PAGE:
The Washington Post

Fairfax board decides against changing TJ admissions process

Thomas Jefferson High School for Science and Technology junior Michele Lee, 15, in 2011. (Shamus Ian Fatzinger/Fairfax County Times)

The Fairfax County School Board has decided against altering the rigorous admissions process for students applying this year to the Thomas Jefferson High School for Science and Technology.

The magnet school, known locally as TJ, is one of the most prestigious public schools in the country. About 3,400 students in the Washington region apply each year. Only 480 are accepted, for an admission rate of about 14 percent.

In July, the school board voted to reexamine the school’s admissions process after about 15 percent of freshmen were found to be struggling in math and science — the school’s core classes.

The board debated Monday night whether to change the weight given to different parts of the application. Candidates for admission receive 45 percent of their total score for an essay portion and information sheet; 20 percent for recommendations from two teachers; and 35 percent for math scores from an admission test and middle school grades in math and science.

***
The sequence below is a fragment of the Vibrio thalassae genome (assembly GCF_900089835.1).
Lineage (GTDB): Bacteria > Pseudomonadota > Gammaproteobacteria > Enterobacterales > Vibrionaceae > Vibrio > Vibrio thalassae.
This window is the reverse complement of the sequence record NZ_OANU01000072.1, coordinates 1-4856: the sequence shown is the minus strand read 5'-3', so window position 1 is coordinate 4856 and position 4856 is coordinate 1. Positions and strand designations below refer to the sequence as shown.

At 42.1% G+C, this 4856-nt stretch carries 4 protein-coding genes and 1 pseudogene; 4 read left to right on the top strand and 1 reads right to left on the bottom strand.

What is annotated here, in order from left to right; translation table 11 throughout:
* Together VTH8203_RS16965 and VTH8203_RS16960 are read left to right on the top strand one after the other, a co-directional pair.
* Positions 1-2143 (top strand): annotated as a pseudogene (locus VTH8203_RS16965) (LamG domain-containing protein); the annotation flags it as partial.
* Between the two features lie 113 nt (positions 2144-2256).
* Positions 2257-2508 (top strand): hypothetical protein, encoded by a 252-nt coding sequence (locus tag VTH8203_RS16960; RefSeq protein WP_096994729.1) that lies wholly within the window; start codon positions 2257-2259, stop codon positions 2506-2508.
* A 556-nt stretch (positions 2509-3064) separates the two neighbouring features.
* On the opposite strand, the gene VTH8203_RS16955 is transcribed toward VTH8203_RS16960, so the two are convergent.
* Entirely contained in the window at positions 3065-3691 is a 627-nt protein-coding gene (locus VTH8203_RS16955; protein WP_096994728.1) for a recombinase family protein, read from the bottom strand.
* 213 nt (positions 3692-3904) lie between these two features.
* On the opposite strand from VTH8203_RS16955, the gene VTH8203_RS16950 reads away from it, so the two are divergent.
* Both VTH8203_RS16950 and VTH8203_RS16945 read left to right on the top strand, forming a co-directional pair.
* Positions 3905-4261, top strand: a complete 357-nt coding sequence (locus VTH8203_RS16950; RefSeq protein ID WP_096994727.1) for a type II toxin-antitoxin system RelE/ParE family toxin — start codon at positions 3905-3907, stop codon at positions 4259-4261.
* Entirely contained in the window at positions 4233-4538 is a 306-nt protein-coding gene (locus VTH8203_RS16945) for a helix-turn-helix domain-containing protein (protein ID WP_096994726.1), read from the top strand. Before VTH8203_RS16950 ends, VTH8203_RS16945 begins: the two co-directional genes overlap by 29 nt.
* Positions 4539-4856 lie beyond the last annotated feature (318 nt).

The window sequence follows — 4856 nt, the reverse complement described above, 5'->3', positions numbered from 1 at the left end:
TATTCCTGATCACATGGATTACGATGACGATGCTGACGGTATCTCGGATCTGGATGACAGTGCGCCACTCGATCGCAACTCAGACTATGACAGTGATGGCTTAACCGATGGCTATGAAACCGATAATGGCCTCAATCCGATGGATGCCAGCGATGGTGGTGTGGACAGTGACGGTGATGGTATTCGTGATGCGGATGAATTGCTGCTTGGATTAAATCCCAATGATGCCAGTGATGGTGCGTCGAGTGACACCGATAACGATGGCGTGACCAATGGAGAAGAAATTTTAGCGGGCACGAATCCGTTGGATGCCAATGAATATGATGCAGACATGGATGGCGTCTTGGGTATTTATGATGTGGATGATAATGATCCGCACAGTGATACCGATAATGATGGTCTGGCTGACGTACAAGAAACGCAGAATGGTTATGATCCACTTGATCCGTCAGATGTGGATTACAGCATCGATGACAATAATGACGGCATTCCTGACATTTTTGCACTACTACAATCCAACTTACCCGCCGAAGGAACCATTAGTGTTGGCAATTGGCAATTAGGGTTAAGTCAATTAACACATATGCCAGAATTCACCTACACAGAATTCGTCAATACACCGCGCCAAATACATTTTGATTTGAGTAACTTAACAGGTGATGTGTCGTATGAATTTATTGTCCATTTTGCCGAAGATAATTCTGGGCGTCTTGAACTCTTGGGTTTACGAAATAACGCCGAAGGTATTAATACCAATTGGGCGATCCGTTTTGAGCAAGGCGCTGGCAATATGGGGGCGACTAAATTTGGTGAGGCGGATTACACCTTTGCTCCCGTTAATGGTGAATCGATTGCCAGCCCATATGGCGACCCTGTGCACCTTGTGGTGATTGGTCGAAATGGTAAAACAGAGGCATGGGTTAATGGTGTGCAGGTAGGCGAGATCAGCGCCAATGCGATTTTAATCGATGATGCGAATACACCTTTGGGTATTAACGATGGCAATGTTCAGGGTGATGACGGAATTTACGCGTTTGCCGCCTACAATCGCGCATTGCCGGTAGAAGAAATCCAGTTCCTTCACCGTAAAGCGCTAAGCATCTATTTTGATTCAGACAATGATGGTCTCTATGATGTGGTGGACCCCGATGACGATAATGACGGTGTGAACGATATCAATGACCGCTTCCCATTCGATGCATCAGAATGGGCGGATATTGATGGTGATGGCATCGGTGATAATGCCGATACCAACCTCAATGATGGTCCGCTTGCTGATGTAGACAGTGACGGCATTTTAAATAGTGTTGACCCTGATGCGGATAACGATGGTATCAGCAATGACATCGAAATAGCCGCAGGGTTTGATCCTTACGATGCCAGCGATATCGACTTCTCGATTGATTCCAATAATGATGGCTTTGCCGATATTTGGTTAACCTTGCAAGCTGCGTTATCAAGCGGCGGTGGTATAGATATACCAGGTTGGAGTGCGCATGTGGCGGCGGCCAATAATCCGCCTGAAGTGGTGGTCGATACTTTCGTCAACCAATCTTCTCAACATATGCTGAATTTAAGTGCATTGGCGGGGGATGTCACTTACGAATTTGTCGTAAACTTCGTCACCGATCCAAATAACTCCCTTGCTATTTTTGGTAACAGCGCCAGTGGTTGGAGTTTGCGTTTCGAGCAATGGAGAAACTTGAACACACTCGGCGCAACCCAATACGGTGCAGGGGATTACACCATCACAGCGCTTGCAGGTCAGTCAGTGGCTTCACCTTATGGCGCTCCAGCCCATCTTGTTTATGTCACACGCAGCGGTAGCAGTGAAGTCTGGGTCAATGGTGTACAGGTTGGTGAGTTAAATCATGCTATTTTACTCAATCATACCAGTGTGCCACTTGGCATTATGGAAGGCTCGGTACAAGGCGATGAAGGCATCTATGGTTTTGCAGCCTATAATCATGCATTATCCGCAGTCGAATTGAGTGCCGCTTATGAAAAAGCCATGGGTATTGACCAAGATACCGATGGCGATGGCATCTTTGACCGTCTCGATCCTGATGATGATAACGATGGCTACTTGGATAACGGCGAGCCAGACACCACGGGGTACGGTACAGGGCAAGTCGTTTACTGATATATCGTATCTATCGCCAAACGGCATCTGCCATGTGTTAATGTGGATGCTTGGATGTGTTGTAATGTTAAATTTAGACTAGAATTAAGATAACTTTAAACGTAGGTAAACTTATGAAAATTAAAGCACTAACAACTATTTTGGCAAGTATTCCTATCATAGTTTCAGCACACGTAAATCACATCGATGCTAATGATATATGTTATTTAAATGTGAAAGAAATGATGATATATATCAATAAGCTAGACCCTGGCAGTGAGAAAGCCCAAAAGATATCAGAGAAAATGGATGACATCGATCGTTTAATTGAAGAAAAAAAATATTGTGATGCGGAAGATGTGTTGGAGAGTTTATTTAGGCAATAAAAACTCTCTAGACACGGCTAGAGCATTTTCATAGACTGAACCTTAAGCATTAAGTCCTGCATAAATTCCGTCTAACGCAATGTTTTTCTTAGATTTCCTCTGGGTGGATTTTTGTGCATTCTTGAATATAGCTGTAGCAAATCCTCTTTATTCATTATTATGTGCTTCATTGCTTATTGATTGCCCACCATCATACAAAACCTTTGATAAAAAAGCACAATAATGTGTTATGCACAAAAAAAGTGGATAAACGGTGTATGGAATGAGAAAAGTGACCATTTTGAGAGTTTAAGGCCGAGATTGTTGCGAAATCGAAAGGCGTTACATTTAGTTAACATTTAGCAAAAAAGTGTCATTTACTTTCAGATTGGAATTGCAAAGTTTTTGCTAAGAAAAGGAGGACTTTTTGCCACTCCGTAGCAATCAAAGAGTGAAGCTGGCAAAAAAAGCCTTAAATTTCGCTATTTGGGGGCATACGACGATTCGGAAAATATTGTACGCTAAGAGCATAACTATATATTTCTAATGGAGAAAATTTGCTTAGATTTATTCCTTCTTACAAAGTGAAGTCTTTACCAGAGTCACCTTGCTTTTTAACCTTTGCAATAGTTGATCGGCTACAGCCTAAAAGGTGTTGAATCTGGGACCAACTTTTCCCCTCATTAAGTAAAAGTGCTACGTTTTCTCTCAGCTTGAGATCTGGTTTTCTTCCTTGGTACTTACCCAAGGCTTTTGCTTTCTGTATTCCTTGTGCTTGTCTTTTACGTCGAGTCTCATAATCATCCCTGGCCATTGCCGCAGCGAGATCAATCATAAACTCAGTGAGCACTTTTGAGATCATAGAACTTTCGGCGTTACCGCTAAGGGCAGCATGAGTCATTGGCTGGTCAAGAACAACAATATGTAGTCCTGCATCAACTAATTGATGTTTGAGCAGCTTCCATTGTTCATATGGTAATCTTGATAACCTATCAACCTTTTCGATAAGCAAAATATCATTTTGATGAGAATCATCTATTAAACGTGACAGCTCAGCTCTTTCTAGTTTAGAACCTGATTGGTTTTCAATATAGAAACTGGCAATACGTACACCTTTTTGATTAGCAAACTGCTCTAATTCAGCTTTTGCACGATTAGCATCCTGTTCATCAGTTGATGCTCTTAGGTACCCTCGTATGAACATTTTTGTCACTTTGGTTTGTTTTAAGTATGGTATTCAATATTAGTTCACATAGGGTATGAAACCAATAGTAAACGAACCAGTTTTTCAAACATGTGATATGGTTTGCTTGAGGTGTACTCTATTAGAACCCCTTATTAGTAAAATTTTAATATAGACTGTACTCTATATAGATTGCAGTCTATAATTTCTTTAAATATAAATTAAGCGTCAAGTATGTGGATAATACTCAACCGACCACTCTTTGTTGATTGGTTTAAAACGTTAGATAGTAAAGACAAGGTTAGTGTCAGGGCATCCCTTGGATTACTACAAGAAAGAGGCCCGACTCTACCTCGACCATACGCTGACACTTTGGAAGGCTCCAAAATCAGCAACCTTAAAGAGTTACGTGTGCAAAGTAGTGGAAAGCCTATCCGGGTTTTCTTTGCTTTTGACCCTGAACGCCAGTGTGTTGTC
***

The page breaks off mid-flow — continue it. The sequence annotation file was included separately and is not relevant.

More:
School board member Elizabeth Schultz (Springfield) said too much emphasis is placed on the essay in the application for a school focused on math and science.

In the end, the board voted against changing the weighting system for this year’s applicants. Instead, the board directed its governance committee, chaired by member Dan Storck (Mount Vernon), to review TJ’s admissions policies in search of a longer-term solution.

“We as a board recognize there are some things we want to consider doing differently but we need to spend a little bit more time on it,” Storck said Tuesday.

Storck said the committee would examine the school’s current admissions policies to determine whether they are attracting students who will be successful. The committee will present its recommendations to the full school board in October, Storck said.

T. Rees Shapiro is an education reporter.



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